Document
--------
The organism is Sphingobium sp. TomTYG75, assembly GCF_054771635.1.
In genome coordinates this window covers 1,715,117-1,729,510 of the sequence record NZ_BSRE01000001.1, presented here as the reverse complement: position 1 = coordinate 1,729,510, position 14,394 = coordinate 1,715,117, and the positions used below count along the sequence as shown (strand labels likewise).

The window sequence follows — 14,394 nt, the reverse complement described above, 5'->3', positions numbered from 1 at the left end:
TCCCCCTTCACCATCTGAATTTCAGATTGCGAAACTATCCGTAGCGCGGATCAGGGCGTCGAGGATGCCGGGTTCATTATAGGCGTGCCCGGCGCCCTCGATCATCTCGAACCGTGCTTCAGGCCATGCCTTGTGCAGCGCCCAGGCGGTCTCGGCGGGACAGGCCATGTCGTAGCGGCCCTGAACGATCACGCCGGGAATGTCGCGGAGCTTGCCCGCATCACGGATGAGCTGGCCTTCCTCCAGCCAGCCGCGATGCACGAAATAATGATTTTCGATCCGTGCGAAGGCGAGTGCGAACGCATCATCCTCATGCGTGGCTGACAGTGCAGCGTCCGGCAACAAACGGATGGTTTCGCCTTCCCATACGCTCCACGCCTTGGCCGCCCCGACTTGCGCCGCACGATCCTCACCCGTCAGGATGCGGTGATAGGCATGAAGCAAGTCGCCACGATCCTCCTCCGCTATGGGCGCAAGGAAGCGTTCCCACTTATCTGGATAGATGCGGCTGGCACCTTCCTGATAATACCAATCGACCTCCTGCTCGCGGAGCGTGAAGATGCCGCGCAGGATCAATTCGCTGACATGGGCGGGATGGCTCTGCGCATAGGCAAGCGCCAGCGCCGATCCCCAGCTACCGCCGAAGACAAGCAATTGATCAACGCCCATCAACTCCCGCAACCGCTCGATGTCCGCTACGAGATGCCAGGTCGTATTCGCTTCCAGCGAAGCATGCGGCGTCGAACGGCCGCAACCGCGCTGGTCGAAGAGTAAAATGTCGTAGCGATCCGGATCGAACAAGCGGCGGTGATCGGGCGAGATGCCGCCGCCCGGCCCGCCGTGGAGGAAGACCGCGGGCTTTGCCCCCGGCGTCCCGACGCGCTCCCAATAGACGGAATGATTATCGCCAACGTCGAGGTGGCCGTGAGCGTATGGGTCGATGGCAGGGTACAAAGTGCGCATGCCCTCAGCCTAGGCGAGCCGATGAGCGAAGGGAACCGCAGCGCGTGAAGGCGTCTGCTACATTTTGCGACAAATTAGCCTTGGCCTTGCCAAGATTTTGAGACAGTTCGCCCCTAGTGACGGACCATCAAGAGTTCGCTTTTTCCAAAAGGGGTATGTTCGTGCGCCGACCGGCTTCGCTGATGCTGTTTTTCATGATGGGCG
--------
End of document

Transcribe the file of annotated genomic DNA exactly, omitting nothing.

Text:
The organism is Sphingobium sp. TomTYG75, assembly GCF_054771635.1.
In genome coordinates this window covers 1,715,117-1,729,510 of the sequence record NZ_BSRE01000001.1, presented here as the reverse complement: position 1 = coordinate 1,729,510, position 14,394 = coordinate 1,715,117, and the positions used below count along the sequence as shown (strand labels likewise).

The window sequence follows — 14,394 nt, the reverse complement described above, 5'->3', positions numbered from 1 at the left end:
TCCCCCTTCACCATCTGAATTTCAGATTGCGAAACTATCCGTAGCGCGGATCAGGGCGTCGAGGATGCCGGGTTCATTATAGGCGTGCCCGGCGCCCTCGATCATCTCGAACCGTGCTTCAGGCCATGCCTTGTGCAGCGCCCAGGCGGTCTCGGCGGGACAGGCCATGTCGTAGCGGCCCTGAACGATCACGCCGGGAATGTCGCGGAGCTTGCCCGCATCACGGATGAGCTGGCCTTCCTCCAGCCAGCCGCGATGCACGAAATAATGATTTTCGATCCGTGCGAAGGCGAGTGCGAACGCATCATCCTCATGCGTGGCTGACAGTGCAGCGTCCGGCAACAAACGGATGGTTTCGCCTTCCCATACGCTCCACGCCTTGGCCGCCCCGACTTGCGCCGCACGATCCTCACCCGTCAGGATGCGGTGATAGGCATGAAGCAAGTCGCCACGATCCTCCTCCGCTATGGGCGCAAGGAAGCGTTCCCACTTATCTGGATAGATGCGGCTGGCACCTTCCTGATAATACCAATCGACCTCCTGCTCGCGGAGCGTGAAGATGCCGCGCAGGATCAATTCGCTGACATGGGCGGGATGGCTCTGCGCATAGGCAAGCGCCAGCGCCGATCCCCAGCTACCGCCGAAGACAAGCAATTGATCAACGCCCATCAACTCCCGCAACCGCTCGATGTCCGCTACGAGATGCCAGGTCGTATTCGCTTCCAGCGAAGCATGCGGCGTCGAACGGCCGCAACCGCGCTGGTCGAAGAGTAAAATGTCGTAGCGATCCGGATCGAACAAGCGGCGGTGATCGGGCGAGATGCCGCCGCCCGGCCCGCCGTGGAGGAAGACCGCGGGCTTTGCCCCCGGCGTCCCGACGCGCTCCCAATAGACGGAATGATTATCGCCAACGTCGAGGTGGCCGTGAGCGTATGGGTCGATGGCAGGGTACAAAGTGCGCATGCCCTCAGCCTAGGCGAGCCGATGAGCGAAGGGAACCGCAGCGCGTGAAGGCGTCTGCTACATTTTGCGACAAATTAGCCTTGGCCTTGCCAAGATTTTGAGACAGTTCGCCCCTAGTGACGGACCATCAAGAGTTCGCTTTTTCCAAAAGGGGTATGTTCGTGCGCCGACCGGCTTCGCTGATGCTGTTTTTCATGATGGGCG